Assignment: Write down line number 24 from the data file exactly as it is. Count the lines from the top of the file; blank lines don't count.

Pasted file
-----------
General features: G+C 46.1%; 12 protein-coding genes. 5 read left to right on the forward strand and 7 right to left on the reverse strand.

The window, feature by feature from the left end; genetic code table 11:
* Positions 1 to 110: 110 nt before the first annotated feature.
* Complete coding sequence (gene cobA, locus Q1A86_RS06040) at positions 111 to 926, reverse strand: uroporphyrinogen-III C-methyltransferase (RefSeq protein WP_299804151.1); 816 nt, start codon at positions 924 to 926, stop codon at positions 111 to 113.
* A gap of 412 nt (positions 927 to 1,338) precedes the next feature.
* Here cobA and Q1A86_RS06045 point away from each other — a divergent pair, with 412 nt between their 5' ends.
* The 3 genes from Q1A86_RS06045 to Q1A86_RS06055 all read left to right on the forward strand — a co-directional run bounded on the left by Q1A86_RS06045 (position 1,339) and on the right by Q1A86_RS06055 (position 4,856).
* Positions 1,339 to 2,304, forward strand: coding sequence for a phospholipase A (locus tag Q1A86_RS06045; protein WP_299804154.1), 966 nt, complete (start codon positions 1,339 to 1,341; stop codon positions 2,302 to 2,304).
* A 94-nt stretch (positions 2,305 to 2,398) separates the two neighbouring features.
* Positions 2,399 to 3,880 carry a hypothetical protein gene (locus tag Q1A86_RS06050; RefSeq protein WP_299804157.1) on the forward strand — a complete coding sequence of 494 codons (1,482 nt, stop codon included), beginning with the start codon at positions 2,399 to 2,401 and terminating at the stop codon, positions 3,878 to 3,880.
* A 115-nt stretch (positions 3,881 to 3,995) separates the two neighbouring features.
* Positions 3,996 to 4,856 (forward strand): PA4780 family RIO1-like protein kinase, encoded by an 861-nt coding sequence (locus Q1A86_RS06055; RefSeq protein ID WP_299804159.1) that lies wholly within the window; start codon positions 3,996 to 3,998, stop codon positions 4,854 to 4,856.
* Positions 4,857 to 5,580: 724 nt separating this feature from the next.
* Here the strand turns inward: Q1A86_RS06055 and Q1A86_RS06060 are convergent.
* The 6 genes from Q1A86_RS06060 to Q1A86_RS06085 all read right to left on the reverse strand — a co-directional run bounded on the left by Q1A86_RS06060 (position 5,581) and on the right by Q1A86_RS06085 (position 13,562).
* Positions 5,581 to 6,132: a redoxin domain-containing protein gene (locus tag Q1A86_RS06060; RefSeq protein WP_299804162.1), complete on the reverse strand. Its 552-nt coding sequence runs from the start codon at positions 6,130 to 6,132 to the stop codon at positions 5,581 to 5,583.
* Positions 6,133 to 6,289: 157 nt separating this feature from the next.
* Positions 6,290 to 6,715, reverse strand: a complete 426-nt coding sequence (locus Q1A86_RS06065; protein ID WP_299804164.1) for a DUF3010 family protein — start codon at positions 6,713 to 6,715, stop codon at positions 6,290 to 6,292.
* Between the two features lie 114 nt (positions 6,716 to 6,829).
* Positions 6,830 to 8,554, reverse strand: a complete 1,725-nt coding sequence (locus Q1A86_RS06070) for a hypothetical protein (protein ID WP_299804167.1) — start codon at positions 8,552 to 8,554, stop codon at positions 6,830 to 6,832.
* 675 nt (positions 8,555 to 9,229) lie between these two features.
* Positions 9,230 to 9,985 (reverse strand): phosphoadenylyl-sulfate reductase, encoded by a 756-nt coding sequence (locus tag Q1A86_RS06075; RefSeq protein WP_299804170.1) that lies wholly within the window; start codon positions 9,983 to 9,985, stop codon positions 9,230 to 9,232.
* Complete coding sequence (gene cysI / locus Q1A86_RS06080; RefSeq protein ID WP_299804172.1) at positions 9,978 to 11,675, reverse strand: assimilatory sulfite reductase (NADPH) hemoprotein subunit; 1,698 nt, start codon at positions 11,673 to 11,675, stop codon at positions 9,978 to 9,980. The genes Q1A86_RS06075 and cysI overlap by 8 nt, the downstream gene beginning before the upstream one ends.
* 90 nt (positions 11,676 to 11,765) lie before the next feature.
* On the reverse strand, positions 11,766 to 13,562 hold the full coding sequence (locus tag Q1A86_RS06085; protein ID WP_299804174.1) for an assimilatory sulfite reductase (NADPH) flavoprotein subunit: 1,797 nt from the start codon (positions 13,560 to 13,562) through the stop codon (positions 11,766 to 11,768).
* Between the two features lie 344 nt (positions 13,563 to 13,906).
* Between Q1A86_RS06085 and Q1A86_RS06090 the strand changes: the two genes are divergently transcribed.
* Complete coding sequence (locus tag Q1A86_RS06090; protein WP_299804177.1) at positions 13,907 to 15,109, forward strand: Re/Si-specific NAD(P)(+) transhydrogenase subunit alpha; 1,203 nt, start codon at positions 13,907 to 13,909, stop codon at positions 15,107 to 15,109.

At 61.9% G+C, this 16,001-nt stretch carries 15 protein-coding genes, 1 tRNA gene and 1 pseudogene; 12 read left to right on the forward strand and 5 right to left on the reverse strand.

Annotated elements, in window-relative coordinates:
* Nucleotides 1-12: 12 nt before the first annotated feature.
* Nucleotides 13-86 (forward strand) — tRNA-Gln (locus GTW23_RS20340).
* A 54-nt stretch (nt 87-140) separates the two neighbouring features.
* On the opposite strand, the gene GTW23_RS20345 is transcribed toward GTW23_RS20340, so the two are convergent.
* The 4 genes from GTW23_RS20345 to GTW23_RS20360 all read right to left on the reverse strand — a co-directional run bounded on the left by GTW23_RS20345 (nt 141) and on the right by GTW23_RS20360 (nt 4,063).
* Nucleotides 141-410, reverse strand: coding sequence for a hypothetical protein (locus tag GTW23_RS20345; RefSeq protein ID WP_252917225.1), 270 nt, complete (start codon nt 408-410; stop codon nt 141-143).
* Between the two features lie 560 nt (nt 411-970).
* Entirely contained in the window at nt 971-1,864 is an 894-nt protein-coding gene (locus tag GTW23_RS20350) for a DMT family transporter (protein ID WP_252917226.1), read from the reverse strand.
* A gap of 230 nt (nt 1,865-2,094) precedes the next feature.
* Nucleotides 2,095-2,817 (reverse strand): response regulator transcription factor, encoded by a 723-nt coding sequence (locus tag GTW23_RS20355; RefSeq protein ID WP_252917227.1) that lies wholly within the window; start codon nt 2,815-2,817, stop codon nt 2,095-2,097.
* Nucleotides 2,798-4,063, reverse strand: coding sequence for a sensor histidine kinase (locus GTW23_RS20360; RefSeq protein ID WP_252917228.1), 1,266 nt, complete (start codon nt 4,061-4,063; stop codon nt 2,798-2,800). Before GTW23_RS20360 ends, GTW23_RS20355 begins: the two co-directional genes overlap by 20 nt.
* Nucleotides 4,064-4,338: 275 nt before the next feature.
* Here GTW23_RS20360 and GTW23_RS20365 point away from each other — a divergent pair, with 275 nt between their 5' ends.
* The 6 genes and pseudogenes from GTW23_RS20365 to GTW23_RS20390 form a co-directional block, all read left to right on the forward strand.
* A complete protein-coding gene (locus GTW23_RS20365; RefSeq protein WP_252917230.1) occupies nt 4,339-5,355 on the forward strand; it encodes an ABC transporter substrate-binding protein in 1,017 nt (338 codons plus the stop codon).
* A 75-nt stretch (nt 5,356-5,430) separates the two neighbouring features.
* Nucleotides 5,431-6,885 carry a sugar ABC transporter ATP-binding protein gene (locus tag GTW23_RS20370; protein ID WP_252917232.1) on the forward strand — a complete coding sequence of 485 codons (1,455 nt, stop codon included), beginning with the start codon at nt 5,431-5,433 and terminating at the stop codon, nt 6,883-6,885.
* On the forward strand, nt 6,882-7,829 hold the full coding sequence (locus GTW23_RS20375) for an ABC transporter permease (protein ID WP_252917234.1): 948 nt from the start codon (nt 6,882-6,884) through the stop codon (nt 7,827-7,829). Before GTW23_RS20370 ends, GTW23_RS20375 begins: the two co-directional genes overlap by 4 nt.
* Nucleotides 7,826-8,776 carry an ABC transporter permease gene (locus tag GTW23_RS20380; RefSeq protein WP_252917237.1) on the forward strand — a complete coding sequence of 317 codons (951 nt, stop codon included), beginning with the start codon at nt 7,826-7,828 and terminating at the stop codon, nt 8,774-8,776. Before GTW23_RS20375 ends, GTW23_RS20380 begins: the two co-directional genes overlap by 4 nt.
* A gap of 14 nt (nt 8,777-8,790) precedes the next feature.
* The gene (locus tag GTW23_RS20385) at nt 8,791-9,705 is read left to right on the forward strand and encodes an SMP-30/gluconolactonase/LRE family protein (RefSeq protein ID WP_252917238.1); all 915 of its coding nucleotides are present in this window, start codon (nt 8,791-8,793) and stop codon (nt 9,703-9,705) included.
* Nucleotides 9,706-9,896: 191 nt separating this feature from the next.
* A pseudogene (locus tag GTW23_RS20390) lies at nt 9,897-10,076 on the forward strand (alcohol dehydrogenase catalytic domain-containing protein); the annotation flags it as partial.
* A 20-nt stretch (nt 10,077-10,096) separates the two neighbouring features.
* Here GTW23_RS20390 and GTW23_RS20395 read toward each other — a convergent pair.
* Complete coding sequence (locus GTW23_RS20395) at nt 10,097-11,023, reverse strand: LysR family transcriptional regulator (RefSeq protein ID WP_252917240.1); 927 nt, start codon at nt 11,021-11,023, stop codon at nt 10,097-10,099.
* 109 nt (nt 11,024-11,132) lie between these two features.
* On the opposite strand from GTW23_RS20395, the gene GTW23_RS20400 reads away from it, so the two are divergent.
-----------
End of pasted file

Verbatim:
* 90 nt (positions 11,676 to 11,765) lie before the next feature.